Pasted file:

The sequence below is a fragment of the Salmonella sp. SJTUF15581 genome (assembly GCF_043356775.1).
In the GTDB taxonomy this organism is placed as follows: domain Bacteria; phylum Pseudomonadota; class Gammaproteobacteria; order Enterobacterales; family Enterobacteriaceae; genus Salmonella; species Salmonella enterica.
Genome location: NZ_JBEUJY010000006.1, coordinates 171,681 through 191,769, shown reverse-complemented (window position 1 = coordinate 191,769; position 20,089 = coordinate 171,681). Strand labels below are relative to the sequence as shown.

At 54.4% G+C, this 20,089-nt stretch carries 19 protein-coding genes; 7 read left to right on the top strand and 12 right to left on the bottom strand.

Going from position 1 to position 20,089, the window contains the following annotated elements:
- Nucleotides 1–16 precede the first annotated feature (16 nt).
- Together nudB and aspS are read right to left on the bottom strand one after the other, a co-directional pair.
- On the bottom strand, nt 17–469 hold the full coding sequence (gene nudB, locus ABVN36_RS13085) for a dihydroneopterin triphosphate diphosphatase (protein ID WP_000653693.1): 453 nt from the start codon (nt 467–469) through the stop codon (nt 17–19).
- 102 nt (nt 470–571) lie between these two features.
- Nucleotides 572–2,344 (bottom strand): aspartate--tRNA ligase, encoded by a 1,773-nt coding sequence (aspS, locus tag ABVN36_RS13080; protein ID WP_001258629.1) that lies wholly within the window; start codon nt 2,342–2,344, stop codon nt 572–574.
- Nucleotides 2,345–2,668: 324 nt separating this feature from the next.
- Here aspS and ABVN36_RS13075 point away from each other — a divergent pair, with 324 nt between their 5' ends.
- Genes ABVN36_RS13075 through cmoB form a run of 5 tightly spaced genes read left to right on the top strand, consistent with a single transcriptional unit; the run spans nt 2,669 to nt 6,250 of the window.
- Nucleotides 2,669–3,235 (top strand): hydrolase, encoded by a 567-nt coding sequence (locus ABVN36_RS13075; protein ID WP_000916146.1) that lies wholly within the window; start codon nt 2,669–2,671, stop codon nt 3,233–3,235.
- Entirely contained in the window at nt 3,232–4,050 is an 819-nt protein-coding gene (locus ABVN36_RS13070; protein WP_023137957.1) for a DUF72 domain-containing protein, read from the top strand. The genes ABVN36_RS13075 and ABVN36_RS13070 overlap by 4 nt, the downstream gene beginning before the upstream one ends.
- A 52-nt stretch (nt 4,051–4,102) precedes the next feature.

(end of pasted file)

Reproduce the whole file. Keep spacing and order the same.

The sequence below is a fragment of the Salmonella sp. SJTUF15581 genome (assembly GCF_043356775.1).
In the GTDB taxonomy this organism is placed as follows: domain Bacteria; phylum Pseudomonadota; class Gammaproteobacteria; order Enterobacterales; family Enterobacteriaceae; genus Salmonella; species Salmonella enterica.
Genome location: NZ_JBEUJY010000006.1, coordinates 171,681 through 191,769, shown reverse-complemented (window position 1 = coordinate 191,769; position 20,089 = coordinate 171,681). Strand labels below are relative to the sequence as shown.

At 54.4% G+C, this 20,089-nt stretch carries 19 protein-coding genes; 7 read left to right on the top strand and 12 right to left on the bottom strand.

Going from position 1 to position 20,089, the window contains the following annotated elements:
- Nucleotides 1–16 precede the first annotated feature (16 nt).
- Together nudB and aspS are read right to left on the bottom strand one after the other, a co-directional pair.
- On the bottom strand, nt 17–469 hold the full coding sequence (gene nudB, locus ABVN36_RS13085) for a dihydroneopterin triphosphate diphosphatase (protein ID WP_000653693.1): 453 nt from the start codon (nt 467–469) through the stop codon (nt 17–19).
- 102 nt (nt 470–571) lie between these two features.
- Nucleotides 572–2,344 (bottom strand): aspartate--tRNA ligase, encoded by a 1,773-nt coding sequence (aspS, locus tag ABVN36_RS13080; protein ID WP_001258629.1) that lies wholly within the window; start codon nt 2,342–2,344, stop codon nt 572–574.
- Nucleotides 2,345–2,668: 324 nt separating this feature from the next.
- Here aspS and ABVN36_RS13075 point away from each other — a divergent pair, with 324 nt between their 5' ends.
- Genes ABVN36_RS13075 through cmoB form a run of 5 tightly spaced genes read left to right on the top strand, consistent with a single transcriptional unit; the run spans nt 2,669 to nt 6,250 of the window.
- Nucleotides 2,669–3,235 (top strand): hydrolase, encoded by a 567-nt coding sequence (locus ABVN36_RS13075; protein ID WP_000916146.1) that lies wholly within the window; start codon nt 2,669–2,671, stop codon nt 3,233–3,235.
- Entirely contained in the window at nt 3,232–4,050 is an 819-nt protein-coding gene (locus ABVN36_RS13070; protein WP_023137957.1) for a DUF72 domain-containing protein, read from the top strand. The genes ABVN36_RS13075 and ABVN36_RS13070 overlap by 4 nt, the downstream gene beginning before the upstream one ends.
- A 52-nt stretch (nt 4,051–4,102) precedes the next feature.